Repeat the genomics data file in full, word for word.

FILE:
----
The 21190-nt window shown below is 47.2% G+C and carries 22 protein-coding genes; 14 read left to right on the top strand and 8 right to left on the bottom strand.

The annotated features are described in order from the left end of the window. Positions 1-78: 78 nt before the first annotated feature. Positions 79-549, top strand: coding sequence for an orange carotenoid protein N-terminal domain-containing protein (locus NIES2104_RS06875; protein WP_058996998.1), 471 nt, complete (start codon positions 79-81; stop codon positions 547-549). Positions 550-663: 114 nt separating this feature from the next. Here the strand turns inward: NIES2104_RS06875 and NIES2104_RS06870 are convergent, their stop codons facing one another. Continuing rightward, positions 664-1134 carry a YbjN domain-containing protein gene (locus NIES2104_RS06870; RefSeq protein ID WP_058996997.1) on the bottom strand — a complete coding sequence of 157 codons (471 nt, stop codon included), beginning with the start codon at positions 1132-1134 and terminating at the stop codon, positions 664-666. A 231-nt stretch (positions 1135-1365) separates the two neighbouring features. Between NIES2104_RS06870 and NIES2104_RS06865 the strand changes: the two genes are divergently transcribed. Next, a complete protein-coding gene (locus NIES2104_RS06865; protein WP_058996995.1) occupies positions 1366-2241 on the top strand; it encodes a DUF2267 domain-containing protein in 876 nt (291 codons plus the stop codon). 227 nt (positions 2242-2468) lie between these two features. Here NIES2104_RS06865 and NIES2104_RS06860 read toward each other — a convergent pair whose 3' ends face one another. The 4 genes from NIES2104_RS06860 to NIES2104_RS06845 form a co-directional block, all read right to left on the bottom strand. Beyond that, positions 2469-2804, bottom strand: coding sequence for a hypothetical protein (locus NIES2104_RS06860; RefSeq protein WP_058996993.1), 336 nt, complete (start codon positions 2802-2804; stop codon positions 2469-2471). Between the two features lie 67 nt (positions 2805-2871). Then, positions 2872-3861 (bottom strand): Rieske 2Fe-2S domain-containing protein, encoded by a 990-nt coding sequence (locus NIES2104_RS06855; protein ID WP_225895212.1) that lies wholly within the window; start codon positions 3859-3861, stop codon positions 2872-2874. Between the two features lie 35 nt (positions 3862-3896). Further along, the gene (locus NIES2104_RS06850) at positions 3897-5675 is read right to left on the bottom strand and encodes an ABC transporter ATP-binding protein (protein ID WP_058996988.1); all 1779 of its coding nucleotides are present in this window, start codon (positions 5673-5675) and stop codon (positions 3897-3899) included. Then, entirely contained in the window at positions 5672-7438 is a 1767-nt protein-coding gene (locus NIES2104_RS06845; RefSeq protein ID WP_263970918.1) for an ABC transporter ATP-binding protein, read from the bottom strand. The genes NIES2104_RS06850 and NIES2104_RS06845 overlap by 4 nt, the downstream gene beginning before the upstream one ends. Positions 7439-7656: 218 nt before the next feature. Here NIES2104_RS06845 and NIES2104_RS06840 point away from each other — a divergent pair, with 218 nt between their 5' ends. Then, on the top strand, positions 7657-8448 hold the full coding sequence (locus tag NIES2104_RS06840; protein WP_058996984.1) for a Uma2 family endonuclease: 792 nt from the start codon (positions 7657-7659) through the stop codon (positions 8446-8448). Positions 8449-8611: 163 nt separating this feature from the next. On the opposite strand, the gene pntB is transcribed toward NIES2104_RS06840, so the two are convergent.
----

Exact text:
The 21190-nt window shown below is 47.2% G+C and carries 22 protein-coding genes; 14 read left to right on the top strand and 8 right to left on the bottom strand.

The annotated features are described in order from the left end of the window. Positions 1-78: 78 nt before the first annotated feature. Positions 79-549, top strand: coding sequence for an orange carotenoid protein N-terminal domain-containing protein (locus NIES2104_RS06875; protein WP_058996998.1), 471 nt, complete (start codon positions 79-81; stop codon positions 547-549). Positions 550-663: 114 nt separating this feature from the next. Here the strand turns inward: NIES2104_RS06875 and NIES2104_RS06870 are convergent, their stop codons facing one another. Continuing rightward, positions 664-1134 carry a YbjN domain-containing protein gene (locus NIES2104_RS06870; RefSeq protein ID WP_058996997.1) on the bottom strand — a complete coding sequence of 157 codons (471 nt, stop codon included), beginning with the start codon at positions 1132-1134 and terminating at the stop codon, positions 664-666. A 231-nt stretch (positions 1135-1365) separates the two neighbouring features. Between NIES2104_RS06870 and NIES2104_RS06865 the strand changes: the two genes are divergently transcribed. Next, a complete protein-coding gene (locus NIES2104_RS06865; protein WP_058996995.1) occupies positions 1366-2241 on the top strand; it encodes a DUF2267 domain-containing protein in 876 nt (291 codons plus the stop codon). 227 nt (positions 2242-2468) lie between these two features. Here NIES2104_RS06865 and NIES2104_RS06860 read toward each other — a convergent pair whose 3' ends face one another. The 4 genes from NIES2104_RS06860 to NIES2104_RS06845 form a co-directional block, all read right to left on the bottom strand. Beyond that, positions 2469-2804, bottom strand: coding sequence for a hypothetical protein (locus NIES2104_RS06860; RefSeq protein WP_058996993.1), 336 nt, complete (start codon positions 2802-2804; stop codon positions 2469-2471). Between the two features lie 67 nt (positions 2805-2871). Then, positions 2872-3861 (bottom strand): Rieske 2Fe-2S domain-containing protein, encoded by a 990-nt coding sequence (locus NIES2104_RS06855; protein ID WP_225895212.1) that lies wholly within the window; start codon positions 3859-3861, stop codon positions 2872-2874. Between the two features lie 35 nt (positions 3862-3896). Further along, the gene (locus NIES2104_RS06850) at positions 3897-5675 is read right to left on the bottom strand and encodes an ABC transporter ATP-binding protein (protein ID WP_058996988.1); all 1779 of its coding nucleotides are present in this window, start codon (positions 5673-5675) and stop codon (positions 3897-3899) included. Then, entirely contained in the window at positions 5672-7438 is a 1767-nt protein-coding gene (locus NIES2104_RS06845; RefSeq protein ID WP_263970918.1) for an ABC transporter ATP-binding protein, read from the bottom strand. The genes NIES2104_RS06850 and NIES2104_RS06845 overlap by 4 nt, the downstream gene beginning before the upstream one ends. Positions 7439-7656: 218 nt before the next feature. Here NIES2104_RS06845 and NIES2104_RS06840 point away from each other — a divergent pair, with 218 nt between their 5' ends. Then, on the top strand, positions 7657-8448 hold the full coding sequence (locus tag NIES2104_RS06840; protein WP_058996984.1) for a Uma2 family endonuclease: 792 nt from the start codon (positions 7657-7659) through the stop codon (positions 8446-8448). Positions 8449-8611: 163 nt separating this feature from the next. On the opposite strand, the gene pntB is transcribed toward NIES2104_RS06840, so the two are convergent.